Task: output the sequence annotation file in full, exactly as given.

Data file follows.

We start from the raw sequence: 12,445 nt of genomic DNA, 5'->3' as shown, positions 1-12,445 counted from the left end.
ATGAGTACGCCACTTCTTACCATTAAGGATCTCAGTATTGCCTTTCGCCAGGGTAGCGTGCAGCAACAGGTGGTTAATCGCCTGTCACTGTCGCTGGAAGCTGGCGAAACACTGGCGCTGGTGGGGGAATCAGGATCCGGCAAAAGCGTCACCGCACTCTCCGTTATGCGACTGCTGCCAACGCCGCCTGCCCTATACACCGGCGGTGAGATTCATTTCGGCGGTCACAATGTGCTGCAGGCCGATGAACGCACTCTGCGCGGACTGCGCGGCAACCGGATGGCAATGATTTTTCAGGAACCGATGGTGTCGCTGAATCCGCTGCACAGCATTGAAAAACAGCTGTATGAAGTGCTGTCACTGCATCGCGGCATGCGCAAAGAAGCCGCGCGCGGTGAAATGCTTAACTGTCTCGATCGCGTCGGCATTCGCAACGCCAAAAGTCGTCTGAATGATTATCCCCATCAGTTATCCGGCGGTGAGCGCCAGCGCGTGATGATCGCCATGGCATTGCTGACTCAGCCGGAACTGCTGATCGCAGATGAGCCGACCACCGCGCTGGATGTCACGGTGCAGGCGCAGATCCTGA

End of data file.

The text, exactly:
We start from the raw sequence: 12,445 nt of genomic DNA, 5'->3' as shown, positions 1-12,445 counted from the left end.
ATGAGTACGCCACTTCTTACCATTAAGGATCTCAGTATTGCCTTTCGCCAGGGTAGCGTGCAGCAACAGGTGGTTAATCGCCTGTCACTGTCGCTGGAAGCTGGCGAAACACTGGCGCTGGTGGGGGAATCAGGATCCGGCAAAAGCGTCACCGCACTCTCCGTTATGCGACTGCTGCCAACGCCGCCTGCCCTATACACCGGCGGTGAGATTCATTTCGGCGGTCACAATGTGCTGCAGGCCGATGAACGCACTCTGCGCGGACTGCGCGGCAACCGGATGGCAATGATTTTTCAGGAACCGATGGTGTCGCTGAATCCGCTGCACAGCATTGAAAAACAGCTGTATGAAGTGCTGTCACTGCATCGCGGCATGCGCAAAGAAGCCGCGCGCGGTGAAATGCTTAACTGTCTCGATCGCGTCGGCATTCGCAACGCCAAAAGTCGTCTGAATGATTATCCCCATCAGTTATCCGGCGGTGAGCGCCAGCGCGTGATGATCGCCATGGCATTGCTGACTCAGCCGGAACTGCTGATCGCAGATGAGCCGACCACCGCGCTGGATGTCACGGTGCAGGCGCAGATCCTGA